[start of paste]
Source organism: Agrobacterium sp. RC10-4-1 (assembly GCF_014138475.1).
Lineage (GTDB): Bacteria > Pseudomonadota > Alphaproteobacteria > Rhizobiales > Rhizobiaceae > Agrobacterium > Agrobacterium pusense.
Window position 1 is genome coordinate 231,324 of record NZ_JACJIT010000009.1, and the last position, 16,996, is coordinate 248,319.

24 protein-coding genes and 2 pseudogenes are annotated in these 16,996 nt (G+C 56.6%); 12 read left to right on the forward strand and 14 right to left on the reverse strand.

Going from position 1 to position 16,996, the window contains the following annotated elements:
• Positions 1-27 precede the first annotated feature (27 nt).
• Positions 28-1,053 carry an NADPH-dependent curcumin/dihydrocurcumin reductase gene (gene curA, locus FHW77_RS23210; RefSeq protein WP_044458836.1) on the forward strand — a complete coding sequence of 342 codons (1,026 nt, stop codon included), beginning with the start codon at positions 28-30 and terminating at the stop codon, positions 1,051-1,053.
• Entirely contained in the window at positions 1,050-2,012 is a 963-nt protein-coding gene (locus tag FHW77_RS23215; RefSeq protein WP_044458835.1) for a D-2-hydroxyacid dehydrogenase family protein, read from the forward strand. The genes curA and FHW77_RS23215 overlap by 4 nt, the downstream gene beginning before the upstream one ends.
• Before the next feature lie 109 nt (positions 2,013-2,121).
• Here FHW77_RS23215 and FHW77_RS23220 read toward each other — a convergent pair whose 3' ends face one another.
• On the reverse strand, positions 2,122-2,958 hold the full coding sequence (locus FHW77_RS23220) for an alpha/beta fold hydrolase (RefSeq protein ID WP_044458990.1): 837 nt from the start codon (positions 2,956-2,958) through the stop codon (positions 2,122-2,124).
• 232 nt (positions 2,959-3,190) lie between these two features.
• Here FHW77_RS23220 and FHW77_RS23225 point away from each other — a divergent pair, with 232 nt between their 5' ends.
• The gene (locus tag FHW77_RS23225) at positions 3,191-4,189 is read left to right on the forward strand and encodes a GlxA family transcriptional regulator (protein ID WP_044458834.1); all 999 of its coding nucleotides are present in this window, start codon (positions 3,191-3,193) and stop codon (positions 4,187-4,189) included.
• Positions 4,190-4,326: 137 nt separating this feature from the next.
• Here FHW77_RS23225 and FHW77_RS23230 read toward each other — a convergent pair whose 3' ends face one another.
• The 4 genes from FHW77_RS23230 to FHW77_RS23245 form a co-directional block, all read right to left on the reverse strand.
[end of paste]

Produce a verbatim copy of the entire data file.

Source organism: Agrobacterium sp. RC10-4-1 (assembly GCF_014138475.1).
Lineage (GTDB): Bacteria > Pseudomonadota > Alphaproteobacteria > Rhizobiales > Rhizobiaceae > Agrobacterium > Agrobacterium pusense.
Window position 1 is genome coordinate 231,324 of record NZ_JACJIT010000009.1, and the last position, 16,996, is coordinate 248,319.

24 protein-coding genes and 2 pseudogenes are annotated in these 16,996 nt (G+C 56.6%); 12 read left to right on the forward strand and 14 right to left on the reverse strand.

Going from position 1 to position 16,996, the window contains the following annotated elements:
• Positions 1-27 precede the first annotated feature (27 nt).
• Positions 28-1,053 carry an NADPH-dependent curcumin/dihydrocurcumin reductase gene (gene curA, locus FHW77_RS23210; RefSeq protein WP_044458836.1) on the forward strand — a complete coding sequence of 342 codons (1,026 nt, stop codon included), beginning with the start codon at positions 28-30 and terminating at the stop codon, positions 1,051-1,053.
• Entirely contained in the window at positions 1,050-2,012 is a 963-nt protein-coding gene (locus tag FHW77_RS23215; RefSeq protein WP_044458835.1) for a D-2-hydroxyacid dehydrogenase family protein, read from the forward strand. The genes curA and FHW77_RS23215 overlap by 4 nt, the downstream gene beginning before the upstream one ends.
• Before the next feature lie 109 nt (positions 2,013-2,121).
• Here FHW77_RS23215 and FHW77_RS23220 read toward each other — a convergent pair whose 3' ends face one another.
• On the reverse strand, positions 2,122-2,958 hold the full coding sequence (locus FHW77_RS23220) for an alpha/beta fold hydrolase (RefSeq protein ID WP_044458990.1): 837 nt from the start codon (positions 2,956-2,958) through the stop codon (positions 2,122-2,124).
• 232 nt (positions 2,959-3,190) lie between these two features.
• Here FHW77_RS23220 and FHW77_RS23225 point away from each other — a divergent pair, with 232 nt between their 5' ends.
• The gene (locus tag FHW77_RS23225) at positions 3,191-4,189 is read left to right on the forward strand and encodes a GlxA family transcriptional regulator (protein ID WP_044458834.1); all 999 of its coding nucleotides are present in this window, start codon (positions 3,191-3,193) and stop codon (positions 4,187-4,189) included.
• Positions 4,190-4,326: 137 nt separating this feature from the next.
• Here FHW77_RS23225 and FHW77_RS23230 read toward each other — a convergent pair whose 3' ends face one another.
• The 4 genes from FHW77_RS23230 to FHW77_RS23245 form a co-directional block, all read right to left on the reverse strand.